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Genetic Diversity Estimates for the Genus Hydrangea and Development of a Molecular Key Based on SSR

Rinehart, T.A., Scheffler, B.E., Reed, S.M.
Journal of the American Society for Horticultural Science 2006 v.131 no.6 pp. 787
Hydrangea, ornamental plants, nursery crops, genetic variation, microsatellite repeats, molecular systematics, genetic markers, taxonomic keys, plant taxonomy, codominance, loci, Hydrangeaceae, genetic distance, gene flow, wide hybridization, alleles, interspecific hybridization, taxonomy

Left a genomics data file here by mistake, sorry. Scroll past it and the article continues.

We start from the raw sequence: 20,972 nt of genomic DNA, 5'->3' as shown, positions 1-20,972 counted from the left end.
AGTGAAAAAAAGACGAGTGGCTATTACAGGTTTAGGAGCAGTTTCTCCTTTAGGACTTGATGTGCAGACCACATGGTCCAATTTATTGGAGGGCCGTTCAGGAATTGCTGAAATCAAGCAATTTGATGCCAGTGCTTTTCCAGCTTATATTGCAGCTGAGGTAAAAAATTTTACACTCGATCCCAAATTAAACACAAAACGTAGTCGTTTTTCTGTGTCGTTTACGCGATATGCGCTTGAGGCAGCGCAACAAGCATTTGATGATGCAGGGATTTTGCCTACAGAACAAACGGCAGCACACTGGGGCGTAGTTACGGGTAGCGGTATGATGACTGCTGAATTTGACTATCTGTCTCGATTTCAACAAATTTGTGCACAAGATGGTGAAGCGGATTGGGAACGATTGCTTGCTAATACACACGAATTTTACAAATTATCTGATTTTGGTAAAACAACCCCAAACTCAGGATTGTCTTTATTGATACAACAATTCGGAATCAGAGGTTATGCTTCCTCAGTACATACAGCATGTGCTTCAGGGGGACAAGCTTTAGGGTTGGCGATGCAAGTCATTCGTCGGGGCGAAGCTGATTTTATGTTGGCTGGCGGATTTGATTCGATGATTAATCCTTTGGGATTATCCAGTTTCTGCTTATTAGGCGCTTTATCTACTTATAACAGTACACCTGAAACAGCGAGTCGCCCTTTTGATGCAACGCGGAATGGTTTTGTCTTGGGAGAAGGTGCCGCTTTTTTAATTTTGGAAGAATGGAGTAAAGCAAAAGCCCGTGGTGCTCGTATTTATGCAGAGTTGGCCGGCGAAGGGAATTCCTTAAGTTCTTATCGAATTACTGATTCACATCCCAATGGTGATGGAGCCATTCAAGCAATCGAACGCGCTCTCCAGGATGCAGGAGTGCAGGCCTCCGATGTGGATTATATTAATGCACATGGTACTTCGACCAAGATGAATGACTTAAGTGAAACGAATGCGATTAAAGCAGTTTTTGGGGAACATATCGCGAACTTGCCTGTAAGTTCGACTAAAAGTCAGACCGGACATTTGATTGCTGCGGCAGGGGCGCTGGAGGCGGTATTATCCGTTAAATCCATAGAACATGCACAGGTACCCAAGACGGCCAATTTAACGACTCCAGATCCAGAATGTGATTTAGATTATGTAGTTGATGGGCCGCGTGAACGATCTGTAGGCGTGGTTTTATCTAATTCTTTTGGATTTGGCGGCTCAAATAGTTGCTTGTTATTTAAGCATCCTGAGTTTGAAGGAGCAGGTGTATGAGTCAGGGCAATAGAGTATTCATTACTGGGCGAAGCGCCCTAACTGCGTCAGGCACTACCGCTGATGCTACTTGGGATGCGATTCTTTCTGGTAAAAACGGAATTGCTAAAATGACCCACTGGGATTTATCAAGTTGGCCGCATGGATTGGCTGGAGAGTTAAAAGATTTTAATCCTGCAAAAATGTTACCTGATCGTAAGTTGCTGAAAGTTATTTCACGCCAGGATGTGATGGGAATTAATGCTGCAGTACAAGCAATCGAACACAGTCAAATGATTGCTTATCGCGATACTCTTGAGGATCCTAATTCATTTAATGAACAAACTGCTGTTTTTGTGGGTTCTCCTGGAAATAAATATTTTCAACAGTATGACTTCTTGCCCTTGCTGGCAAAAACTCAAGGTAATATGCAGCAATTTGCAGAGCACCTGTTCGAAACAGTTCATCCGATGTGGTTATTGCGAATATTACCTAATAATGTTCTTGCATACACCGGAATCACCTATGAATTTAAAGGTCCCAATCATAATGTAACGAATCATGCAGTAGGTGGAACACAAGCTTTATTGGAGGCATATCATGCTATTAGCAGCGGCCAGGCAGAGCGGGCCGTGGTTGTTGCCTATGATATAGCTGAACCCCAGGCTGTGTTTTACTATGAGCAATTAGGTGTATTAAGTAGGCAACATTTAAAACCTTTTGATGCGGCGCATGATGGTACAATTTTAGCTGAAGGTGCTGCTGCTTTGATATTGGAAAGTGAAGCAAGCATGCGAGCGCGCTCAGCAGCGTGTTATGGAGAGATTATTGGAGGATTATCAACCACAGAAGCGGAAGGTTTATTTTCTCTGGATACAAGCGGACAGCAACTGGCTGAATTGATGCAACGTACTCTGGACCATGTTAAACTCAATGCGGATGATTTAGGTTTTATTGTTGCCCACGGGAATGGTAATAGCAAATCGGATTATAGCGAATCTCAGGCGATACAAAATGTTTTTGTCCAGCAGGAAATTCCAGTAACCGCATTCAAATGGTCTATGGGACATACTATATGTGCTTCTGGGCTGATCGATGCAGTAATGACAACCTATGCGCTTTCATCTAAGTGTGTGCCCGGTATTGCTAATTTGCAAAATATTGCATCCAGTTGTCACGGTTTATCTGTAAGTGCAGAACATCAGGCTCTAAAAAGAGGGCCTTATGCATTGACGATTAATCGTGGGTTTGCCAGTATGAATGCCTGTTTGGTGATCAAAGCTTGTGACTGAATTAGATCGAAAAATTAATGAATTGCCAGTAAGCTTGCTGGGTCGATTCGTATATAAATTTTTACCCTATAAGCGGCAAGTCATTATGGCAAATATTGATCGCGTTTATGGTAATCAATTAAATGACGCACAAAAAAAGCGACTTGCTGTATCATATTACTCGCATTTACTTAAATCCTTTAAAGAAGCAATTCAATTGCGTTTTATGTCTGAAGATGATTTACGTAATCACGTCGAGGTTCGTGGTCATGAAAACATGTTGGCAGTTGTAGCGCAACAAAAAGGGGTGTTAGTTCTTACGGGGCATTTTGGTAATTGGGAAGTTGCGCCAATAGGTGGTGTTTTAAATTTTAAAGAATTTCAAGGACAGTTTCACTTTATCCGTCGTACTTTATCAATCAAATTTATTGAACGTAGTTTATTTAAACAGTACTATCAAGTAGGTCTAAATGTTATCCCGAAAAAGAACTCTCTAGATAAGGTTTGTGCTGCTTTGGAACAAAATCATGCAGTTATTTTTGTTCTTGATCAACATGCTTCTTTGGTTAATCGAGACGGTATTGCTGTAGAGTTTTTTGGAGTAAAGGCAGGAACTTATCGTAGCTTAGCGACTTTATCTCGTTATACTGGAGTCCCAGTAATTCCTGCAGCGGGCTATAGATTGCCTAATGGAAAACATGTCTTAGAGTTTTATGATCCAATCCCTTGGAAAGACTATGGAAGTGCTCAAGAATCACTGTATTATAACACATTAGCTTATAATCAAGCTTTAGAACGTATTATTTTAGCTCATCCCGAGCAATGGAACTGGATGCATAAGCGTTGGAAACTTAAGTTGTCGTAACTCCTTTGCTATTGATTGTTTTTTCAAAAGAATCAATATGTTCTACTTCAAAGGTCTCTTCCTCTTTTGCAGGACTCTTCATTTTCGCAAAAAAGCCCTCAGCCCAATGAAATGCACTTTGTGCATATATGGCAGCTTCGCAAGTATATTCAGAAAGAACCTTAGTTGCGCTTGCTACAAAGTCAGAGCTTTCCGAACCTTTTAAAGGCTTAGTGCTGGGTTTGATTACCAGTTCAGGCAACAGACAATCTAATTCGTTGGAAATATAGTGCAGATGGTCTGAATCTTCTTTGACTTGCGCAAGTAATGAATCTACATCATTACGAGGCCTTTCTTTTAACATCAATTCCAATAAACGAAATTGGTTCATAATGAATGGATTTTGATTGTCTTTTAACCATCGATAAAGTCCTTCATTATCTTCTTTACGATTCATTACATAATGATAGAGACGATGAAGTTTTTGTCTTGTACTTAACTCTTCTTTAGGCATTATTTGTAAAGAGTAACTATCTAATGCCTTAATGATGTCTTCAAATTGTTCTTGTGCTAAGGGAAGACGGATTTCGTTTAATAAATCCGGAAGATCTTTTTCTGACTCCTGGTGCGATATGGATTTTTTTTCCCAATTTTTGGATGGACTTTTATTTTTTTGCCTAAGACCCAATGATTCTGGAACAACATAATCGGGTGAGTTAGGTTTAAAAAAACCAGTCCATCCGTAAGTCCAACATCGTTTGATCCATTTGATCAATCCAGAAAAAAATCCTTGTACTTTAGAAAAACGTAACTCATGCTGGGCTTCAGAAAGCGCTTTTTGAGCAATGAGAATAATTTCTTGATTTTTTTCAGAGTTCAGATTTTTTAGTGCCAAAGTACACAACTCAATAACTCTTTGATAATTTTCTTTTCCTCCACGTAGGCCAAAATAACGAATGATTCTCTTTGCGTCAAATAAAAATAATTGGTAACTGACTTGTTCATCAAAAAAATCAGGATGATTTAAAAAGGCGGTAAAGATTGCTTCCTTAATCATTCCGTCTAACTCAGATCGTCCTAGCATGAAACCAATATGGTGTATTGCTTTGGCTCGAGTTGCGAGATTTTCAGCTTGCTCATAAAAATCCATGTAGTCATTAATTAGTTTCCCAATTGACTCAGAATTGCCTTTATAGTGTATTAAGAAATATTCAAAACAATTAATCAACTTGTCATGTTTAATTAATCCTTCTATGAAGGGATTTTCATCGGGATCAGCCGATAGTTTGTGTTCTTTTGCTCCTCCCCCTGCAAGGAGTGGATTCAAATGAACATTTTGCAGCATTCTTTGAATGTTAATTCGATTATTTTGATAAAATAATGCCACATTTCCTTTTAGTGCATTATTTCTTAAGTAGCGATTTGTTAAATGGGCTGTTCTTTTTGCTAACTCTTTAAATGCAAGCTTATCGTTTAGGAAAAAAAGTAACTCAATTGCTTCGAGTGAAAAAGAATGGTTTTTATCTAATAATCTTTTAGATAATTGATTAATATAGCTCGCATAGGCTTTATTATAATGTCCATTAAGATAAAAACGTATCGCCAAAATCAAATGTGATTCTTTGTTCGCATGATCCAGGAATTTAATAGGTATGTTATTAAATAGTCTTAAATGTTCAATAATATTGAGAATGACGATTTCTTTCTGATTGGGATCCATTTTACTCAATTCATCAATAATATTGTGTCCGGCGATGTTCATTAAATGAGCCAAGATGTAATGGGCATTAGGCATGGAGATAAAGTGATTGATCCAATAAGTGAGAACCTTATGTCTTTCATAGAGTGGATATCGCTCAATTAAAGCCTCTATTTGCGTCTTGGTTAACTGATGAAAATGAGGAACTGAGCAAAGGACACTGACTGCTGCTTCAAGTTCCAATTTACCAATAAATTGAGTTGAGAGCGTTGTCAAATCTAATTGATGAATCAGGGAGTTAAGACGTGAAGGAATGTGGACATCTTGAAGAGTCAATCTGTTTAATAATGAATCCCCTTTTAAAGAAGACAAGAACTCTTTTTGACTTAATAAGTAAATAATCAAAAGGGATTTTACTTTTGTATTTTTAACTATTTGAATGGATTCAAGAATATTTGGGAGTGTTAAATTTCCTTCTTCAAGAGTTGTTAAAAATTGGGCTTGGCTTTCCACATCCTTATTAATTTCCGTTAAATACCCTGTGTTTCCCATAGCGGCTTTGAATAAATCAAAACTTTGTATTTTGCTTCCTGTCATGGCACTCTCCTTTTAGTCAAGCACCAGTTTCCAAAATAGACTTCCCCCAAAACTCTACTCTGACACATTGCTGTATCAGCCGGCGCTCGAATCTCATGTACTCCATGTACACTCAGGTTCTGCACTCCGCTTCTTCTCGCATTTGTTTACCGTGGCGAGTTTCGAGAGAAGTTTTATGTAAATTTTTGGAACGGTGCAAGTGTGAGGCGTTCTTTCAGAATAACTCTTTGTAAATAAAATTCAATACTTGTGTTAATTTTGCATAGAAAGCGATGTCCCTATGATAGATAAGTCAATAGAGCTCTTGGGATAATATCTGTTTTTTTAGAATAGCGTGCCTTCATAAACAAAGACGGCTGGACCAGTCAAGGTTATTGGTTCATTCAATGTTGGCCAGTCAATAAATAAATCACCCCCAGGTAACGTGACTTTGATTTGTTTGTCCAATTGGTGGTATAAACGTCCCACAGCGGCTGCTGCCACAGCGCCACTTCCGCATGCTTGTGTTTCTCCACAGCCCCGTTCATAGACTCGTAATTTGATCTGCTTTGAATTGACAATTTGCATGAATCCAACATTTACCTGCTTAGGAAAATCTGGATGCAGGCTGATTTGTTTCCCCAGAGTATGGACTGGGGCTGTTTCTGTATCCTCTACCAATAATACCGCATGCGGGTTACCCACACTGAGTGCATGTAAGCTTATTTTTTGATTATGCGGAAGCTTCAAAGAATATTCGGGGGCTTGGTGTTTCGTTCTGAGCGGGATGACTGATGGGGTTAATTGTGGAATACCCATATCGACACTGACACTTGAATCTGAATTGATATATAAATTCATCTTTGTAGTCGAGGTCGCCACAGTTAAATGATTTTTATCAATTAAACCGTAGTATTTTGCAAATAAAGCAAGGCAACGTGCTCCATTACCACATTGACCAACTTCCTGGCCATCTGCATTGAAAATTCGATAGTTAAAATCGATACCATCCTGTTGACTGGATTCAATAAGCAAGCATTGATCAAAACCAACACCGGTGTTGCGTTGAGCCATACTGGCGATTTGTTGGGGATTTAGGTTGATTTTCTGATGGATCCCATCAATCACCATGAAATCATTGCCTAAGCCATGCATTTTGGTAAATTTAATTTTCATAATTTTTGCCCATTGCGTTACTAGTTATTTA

Using 14 codominant microsatellite markers that amplify loci across 14 different Hydrangea L. species, we analyzed gene diversity and genetic similarity within Hydrangea. Samples also included Dichroa Lour., Platycrater Sieb. and Zucc., and Schizophragma Sieb. and Zucc. genera to establish their relatedness to Hydrangea species since previous work suggests they may be closely related. Our results support the close affiliation between Macrophyllae E.M. McClint. and Petalanthe (Maxim.) Rehder subsections and their separation from the other Hydrangea species. Most of the Hydrangea species analyzed cluster within their designated sections and subsections; however, genetic distance between species within each subsection varied considerably. Our data suggest that morphological analyses which labeled H. serrata (Thunb.) Ser. as a subspecies of H. macrophylla (Thunb. Ex J.A. Murr.) Ser. are probably more accurate than recent genome size data suggesting H. macrophylla ssp. macrophylla (Thunb.) Ser. and H. macrophylla ssp. serrata (Thunb.) Makino are separate species. Gene diversity estimates indicate that 64.7% of the total diversity is due to differences between species and 49.7% of the overall variation is due to differences between subsections. Low diversity suggests a lack of gene flow between species and subsections and underscores the difficulty in making wide hybrids. Since only 35.3% of the genetic variation is common to all species, unique alleles were used to develop a molecular key for unambiguous species identification and interspecific hybrid verification. Genetic similarity estimates for all 85 samples suggests a roadmap for introgressing horticulturally important traits from different Hydrangea species.